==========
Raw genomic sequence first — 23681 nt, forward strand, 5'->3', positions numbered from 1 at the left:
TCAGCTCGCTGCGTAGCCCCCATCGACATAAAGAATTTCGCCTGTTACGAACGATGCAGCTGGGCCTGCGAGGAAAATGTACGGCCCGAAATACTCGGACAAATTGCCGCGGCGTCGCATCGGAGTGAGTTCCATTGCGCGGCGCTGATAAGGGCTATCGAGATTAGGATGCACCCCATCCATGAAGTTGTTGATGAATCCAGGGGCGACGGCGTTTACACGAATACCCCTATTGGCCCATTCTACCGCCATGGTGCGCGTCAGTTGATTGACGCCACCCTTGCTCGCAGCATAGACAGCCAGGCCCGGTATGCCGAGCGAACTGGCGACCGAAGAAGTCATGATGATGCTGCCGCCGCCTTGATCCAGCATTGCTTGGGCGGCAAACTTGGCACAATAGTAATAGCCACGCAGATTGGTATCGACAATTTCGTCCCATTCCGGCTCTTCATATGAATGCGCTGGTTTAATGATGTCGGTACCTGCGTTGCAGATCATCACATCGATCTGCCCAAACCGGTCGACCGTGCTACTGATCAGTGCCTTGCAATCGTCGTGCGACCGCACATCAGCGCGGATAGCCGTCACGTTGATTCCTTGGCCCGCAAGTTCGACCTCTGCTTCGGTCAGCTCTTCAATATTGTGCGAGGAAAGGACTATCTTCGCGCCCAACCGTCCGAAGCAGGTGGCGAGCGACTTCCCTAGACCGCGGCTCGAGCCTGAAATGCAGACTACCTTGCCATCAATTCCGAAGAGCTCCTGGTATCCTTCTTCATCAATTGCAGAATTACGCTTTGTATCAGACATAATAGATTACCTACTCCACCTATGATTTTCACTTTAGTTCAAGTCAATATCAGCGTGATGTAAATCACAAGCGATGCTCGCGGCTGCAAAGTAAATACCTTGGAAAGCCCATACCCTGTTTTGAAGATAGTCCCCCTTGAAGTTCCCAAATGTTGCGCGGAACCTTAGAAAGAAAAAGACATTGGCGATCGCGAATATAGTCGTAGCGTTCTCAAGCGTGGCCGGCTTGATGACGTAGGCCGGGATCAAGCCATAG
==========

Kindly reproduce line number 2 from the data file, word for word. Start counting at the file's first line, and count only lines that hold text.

TCAGCTCGCTGCGTAGCCCCCATCGACATAAAGAATTTCGCCTGTTACGAACGATGCAGCTGGGCCTGCGAGGAAAATGTACGGCCCGAAATACTCGGACAAATTGCCGCGGCGTCGCATCGGAGTGAGTTCCATTGCGCGGCGCTGATAAGGGCTATCGAGATTAGGATGCACCCCATCCATGAAGTTGTTGATGAATCCAGGGGCGACGGCGTTTACACGAATACCCCTATTGGCCCATTCTACCGCCATGGTGCGCGTCAGTTGATTGACGCCACCCTTGCTCGCAGCATAGACAGCCAGGCCCGGTATGCCGAGCGAACTGGCGACCGAAGAAGTCATGATGATGCTGCCGCCGCCTTGATCCAGCATTGCTTGGGCGGCAAACTTGGCACAATAGTAATAGCCACGCAGATTGGTATCGACAATTTCGTCCCATTCCGGCTCTTCATATGAATGCGCTGGTTTAATGATGTCGGTACCTGCGTTGCAGATCATCACATCGATCTGCCCAAACCGGTCGACCGTGCTACTGATCAGTGCCTTGCAATCGTCGTGCGACCGCACATCAGCGCGGATAGCCGTCACGTTGATTCCTTGGCCCGCAAGTTCGACCTCTGCTTCGGTCAGCTCTTCAATATTGTGCGAGGAAAGGACTATCTTCGCGCCCAACCGTCCGAAGCAGGTGGCGAGCGACTTCCCTAGACCGCGGCTCGAGCCTGAAATGCAGACTACCTTGCCATCAATTCCGAAGAGCTCCTGGTATCCTTCTTCATCAATTGCAGAATTACGCTTTGTATCAGACATAATAGATTACCTACTCCACCTATGATTTTCACTTTAGTTCAAGTCAATATCAGCGTGATGTAAATCACAAGCGATGCTCGCGGCTGCAAAGTAAATACCTTGGAAAGCCCATACCCTGTTTTGAAGATAGTCCCCCTTGAAGTTCCCAAATGTTGCGCGGAACCTTAGAAAGAAAAAGACATTGGCGATCGCGAATATAGTCGTAGCGTTCTCAAGCGTGGCCGGCTTGATGACGTAGGCCGGGATCAAGCCATAG